““Cute” is an omnipresent force in Japan. The everyday landscape of Tokyo- the ad banners on the subways, storefront signs, digital display screens and various forms of mass media like manga and fashion magazines – are just oozing with the stuff….even the government has license cartoon characters to jazz up their advertising. On the packed Keio train line, Hello Kitty warns straphangers not learn against the door”. (Belson and Bremmer, 2004, p10).

“The Frankfurt School see only “conformity”: a situation in which “the deceived masses” are caught in a “circle” of manipulation and retroactive need in which the unity of the system grows ever stronger” (Storey, 2001, p85).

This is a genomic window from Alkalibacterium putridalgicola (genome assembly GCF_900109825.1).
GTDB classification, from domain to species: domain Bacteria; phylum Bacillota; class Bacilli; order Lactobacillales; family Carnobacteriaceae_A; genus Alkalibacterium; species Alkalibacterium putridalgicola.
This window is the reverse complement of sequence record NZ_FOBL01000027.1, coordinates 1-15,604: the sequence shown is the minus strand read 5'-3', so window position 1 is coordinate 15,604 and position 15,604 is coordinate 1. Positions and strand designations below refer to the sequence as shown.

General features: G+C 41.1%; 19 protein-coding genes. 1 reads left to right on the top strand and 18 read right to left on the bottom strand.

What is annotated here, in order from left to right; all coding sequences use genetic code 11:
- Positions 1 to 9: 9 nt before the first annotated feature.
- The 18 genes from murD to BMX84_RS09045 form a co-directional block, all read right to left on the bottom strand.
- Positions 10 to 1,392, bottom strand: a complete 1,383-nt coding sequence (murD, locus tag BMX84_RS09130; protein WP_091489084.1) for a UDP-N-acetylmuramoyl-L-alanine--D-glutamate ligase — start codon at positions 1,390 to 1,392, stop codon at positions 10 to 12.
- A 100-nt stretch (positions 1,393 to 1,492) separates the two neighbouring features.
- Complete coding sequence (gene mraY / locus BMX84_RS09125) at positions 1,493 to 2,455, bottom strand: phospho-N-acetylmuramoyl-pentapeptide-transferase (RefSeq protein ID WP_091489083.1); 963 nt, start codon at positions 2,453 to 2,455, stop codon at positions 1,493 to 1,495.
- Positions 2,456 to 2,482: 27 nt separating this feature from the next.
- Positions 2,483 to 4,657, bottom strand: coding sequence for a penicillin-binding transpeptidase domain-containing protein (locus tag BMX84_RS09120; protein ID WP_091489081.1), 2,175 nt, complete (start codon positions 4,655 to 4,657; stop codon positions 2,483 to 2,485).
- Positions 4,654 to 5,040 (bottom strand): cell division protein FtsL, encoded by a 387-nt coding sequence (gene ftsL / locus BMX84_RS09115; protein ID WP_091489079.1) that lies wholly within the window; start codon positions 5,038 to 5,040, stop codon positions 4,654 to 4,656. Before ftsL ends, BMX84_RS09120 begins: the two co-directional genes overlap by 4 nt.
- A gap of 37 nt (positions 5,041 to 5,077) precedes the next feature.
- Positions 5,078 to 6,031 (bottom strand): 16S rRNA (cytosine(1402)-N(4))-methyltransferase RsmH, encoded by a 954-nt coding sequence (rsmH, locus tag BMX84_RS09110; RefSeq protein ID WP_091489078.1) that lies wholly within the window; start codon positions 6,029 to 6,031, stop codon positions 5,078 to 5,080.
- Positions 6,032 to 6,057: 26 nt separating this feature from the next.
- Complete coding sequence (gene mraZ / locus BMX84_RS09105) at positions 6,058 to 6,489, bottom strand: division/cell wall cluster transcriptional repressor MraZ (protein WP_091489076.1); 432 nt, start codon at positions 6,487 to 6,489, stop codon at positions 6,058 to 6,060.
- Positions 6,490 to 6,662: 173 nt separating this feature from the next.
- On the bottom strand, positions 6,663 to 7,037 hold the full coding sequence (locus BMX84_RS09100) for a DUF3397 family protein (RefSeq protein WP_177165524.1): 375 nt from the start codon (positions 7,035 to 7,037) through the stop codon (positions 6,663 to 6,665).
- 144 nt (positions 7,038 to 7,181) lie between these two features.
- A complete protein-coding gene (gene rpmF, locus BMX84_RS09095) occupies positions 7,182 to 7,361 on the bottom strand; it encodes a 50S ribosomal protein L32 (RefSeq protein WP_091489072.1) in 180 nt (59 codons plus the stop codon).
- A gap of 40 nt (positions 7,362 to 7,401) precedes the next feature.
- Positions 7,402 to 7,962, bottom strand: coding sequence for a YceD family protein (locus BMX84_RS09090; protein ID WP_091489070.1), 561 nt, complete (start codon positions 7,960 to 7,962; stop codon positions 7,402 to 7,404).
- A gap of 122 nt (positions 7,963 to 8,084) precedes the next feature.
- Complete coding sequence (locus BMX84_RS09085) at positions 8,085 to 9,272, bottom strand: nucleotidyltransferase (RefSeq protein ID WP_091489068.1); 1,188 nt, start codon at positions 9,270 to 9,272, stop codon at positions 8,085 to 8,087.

Looking at the teachings of Adorno and the Frankfurt School; Kawaii culture can be seen as being “imposed upon the masses, and which makes them prepared to welcome it given they do not realise it is an imposition” (Strinati, 1995, 62). In the 60’s and 70’s when the female Japanese youth were developing their own language and linguistics the transformation of the Kawaii culture can be viewed as being imposed on the masses due to the mass production of manga, anime and characters such as Hello Kitty.Some Hello Kitty consumers do realise the imposition: “Most young adults I spoke with clearly claimed that they do not like her at all. Moreover, there was a good amount of cynicism and scepticism in what many had to say. According to one person “I have my doubts that so many people can really like something so trite”. Some described Hello Kitty fans as “childish (Kodomo-ppoi). “They look like children with their toys” (McVeigh, 2000, 239). What becomes apparent is that the role of rebellion which Kawaii once held in the 70’s is now too mainstream. Hello Kitty has been linked to for producing a society of consumers who are too sensitive to fashion and trends; “a follow- the –leader” propensity, and how in many people’s estimations, illustrates how overly sensitive Japanese are to the whims of fashion” (McVeigh, 2000,239. A sense of robotic behaviour over shadows the individualistic nature Kawaii followers like to lead.